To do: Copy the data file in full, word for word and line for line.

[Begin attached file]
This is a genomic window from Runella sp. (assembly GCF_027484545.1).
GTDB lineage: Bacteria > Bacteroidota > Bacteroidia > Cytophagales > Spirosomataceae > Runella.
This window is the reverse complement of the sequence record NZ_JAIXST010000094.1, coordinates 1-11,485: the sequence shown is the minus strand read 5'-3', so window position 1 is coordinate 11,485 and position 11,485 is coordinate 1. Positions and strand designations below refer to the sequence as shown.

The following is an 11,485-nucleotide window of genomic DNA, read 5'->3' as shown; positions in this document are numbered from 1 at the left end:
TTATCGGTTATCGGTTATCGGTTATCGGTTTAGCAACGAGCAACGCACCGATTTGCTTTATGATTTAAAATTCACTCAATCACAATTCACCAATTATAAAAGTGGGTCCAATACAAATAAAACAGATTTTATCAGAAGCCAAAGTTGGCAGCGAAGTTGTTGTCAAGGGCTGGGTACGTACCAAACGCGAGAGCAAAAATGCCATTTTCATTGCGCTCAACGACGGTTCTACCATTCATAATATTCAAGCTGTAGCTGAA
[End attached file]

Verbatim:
This is a genomic window from Runella sp. (assembly GCF_027484545.1).
GTDB lineage: Bacteria > Bacteroidota > Bacteroidia > Cytophagales > Spirosomataceae > Runella.
This window is the reverse complement of the sequence record NZ_JAIXST010000094.1, coordinates 1-11,485: the sequence shown is the minus strand read 5'-3', so window position 1 is coordinate 11,485 and position 11,485 is coordinate 1. Positions and strand designations below refer to the sequence as shown.

The following is an 11,485-nucleotide window of genomic DNA, read 5'->3' as shown; positions in this document are numbered from 1 at the left end:
TTATCGGTTATCGGTTATCGGTTATCGGTTTAGCAACGAGCAACGCACCGATTTGCTTTATGATTTAAAATTCACTCAATCACAATTCACCAATTATAAAAGTGGGTCCAATACAAATAAAACAGATTTTATCAGAAGCCAAAGTTGGCAGCGAAGTTGTTGTCAAGGGCTGGGTACGTACCAAACGCGAGAGCAAAAATGCCATTTTCATTGCGCTCAACGACGGTTCTACCATTCATAATATTCAAGCTGTAGCTGAA